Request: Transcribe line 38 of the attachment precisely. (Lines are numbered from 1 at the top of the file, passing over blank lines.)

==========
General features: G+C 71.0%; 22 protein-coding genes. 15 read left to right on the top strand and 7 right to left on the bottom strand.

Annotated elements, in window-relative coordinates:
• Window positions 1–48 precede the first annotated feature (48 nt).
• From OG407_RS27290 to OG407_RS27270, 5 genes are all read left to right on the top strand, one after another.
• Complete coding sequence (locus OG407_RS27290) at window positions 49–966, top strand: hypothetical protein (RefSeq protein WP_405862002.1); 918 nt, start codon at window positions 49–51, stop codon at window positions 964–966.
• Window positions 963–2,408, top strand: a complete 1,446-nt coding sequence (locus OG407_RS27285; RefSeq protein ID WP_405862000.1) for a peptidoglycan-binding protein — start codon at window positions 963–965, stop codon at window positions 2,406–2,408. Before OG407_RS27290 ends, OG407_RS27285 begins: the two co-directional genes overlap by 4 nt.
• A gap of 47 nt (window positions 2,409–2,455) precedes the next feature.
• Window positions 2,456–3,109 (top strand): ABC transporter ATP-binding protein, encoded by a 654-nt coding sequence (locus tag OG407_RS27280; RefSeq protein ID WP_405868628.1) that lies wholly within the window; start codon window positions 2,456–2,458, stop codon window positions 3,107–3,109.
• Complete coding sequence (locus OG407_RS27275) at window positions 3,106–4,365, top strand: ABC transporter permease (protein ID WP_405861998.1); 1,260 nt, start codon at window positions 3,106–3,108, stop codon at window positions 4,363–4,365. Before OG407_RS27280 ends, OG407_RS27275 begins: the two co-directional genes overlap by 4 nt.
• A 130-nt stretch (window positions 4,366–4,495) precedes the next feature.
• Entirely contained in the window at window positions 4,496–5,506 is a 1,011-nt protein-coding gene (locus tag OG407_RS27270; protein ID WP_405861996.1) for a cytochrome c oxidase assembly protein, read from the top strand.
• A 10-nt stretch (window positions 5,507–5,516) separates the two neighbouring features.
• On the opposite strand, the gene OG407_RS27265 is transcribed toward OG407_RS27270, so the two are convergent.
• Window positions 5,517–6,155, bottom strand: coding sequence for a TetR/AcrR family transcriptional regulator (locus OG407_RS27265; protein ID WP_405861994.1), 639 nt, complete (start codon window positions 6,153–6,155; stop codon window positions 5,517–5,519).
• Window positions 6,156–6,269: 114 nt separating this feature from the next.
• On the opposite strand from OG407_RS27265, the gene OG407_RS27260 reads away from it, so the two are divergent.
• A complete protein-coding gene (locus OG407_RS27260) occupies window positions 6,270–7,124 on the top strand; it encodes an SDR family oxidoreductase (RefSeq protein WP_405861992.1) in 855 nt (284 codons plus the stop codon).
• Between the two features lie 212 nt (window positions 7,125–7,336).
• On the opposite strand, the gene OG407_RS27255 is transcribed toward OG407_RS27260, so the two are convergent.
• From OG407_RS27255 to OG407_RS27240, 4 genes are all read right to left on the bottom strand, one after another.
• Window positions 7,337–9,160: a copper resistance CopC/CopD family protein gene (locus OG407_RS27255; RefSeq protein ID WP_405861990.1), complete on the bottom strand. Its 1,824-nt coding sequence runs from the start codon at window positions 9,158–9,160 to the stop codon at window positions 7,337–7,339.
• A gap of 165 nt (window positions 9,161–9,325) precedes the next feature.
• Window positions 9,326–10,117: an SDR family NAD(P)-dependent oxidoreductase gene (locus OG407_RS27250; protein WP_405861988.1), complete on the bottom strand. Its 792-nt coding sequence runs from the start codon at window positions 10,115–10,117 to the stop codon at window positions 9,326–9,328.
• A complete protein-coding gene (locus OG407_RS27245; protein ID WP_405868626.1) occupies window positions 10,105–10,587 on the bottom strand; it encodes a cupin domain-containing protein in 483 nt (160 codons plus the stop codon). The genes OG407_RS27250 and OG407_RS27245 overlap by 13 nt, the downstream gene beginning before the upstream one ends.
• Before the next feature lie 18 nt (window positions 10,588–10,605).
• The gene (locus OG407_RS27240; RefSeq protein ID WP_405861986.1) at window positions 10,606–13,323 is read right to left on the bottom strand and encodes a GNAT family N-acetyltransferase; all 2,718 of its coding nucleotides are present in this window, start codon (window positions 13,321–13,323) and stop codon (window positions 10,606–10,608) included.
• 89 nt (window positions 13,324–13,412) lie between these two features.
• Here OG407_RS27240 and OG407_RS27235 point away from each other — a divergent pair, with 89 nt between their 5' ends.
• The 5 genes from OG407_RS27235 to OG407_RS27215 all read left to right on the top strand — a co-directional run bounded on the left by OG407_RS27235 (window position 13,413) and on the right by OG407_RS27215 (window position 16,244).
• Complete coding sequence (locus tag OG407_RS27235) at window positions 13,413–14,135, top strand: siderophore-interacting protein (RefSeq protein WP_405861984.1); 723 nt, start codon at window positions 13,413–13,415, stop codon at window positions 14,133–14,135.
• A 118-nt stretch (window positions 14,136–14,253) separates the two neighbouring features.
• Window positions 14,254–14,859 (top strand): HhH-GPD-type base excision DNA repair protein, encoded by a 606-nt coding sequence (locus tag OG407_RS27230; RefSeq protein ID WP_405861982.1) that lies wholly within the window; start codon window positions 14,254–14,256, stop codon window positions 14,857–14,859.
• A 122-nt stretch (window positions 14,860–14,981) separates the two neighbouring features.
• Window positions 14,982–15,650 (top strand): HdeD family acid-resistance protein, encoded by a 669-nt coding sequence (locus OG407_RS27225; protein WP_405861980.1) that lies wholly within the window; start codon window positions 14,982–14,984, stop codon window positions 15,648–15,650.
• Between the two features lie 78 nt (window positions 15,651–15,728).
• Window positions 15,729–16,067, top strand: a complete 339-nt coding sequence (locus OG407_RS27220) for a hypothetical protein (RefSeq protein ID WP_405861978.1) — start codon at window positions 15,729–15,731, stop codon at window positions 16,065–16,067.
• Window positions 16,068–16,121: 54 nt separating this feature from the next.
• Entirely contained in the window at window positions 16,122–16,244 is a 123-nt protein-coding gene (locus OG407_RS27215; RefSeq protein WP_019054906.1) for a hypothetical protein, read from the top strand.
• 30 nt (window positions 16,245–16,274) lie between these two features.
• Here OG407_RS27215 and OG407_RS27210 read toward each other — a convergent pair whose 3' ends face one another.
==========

• Entirely contained in the window at window positions 16,122–16,244 is a 123-nt protein-coding gene (locus OG407_RS27215; RefSeq protein WP_019054906.1) for a hypothetical protein, read from the top strand.